Mary Sophia Allen

Mary Sophia Allen

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Please note that the content of this book primarily consists of articles available from Wikipedia or other free sources online. Mary Sophia Allen (12 March 1878- 16 December 1964) was a Welsh-born British woman who worked for women's rights. She is chiefly noted as one of the founders of the Women's Police Volunteers. Allen was born to a well-to-do family in Cardiff in 1878, one of the ten children of Thomas Isaac Allen, Chief Superintendent of the Great Western Railway. Mary was close to her sisters, all of whom had a tendency to religious mysticism. She was educated at Princess Helena College.[2] She left home in 1908 after a disagreement with her father about women's suffrage, and joined Emmeline Pankhurst's Women's Social and Political Union, becoming an organizer in the South West, and later in Edinburgh. She was imprisoned three times in 1909 for smashing windows, twice went on hunger-strike, and was force-fed on the last occasion, for which she was awarded a hunger-strike medal by Emmeline more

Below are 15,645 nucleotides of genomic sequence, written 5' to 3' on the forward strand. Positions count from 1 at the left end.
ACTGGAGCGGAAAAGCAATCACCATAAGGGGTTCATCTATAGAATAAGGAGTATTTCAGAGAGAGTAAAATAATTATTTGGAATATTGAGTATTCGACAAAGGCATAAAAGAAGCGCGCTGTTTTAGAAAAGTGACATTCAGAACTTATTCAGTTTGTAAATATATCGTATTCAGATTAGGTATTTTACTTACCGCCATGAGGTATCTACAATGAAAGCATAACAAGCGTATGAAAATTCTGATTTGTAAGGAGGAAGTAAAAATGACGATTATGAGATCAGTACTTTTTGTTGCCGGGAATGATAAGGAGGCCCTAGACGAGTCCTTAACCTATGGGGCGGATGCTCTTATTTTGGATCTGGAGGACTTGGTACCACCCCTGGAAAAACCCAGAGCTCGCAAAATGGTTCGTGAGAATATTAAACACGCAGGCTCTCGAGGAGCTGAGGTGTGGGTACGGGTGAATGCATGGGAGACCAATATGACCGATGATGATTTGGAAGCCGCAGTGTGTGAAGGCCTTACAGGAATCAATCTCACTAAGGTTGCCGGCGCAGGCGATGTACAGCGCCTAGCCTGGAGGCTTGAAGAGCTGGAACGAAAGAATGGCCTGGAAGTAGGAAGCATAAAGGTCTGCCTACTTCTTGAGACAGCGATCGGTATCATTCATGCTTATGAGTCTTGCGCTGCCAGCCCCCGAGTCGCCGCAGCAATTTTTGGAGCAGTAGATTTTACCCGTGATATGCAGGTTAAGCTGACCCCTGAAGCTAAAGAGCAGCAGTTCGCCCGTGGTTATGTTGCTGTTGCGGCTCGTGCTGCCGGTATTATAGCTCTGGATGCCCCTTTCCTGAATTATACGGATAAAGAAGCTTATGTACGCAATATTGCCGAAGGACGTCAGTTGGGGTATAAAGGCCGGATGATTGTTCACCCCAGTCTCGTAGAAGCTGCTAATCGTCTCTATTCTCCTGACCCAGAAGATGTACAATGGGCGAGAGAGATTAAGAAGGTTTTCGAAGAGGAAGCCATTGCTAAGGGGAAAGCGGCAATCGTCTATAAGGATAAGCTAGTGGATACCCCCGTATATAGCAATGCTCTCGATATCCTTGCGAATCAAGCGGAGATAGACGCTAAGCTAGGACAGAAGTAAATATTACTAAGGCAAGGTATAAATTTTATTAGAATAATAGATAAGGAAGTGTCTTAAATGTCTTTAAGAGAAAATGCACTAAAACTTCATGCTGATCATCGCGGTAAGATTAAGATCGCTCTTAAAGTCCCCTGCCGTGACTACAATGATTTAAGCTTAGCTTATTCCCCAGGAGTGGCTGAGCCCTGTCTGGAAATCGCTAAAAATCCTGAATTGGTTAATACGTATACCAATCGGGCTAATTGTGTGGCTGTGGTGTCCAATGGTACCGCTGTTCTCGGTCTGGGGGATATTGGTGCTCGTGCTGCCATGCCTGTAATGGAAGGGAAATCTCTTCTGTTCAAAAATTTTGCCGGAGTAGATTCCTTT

Product details

  • Paperback | 140 pages
  • 152 x 229 x 8mm | 213g
  • DIC Press
  • United States
  • English
  • 613664312X
  • 9786136643120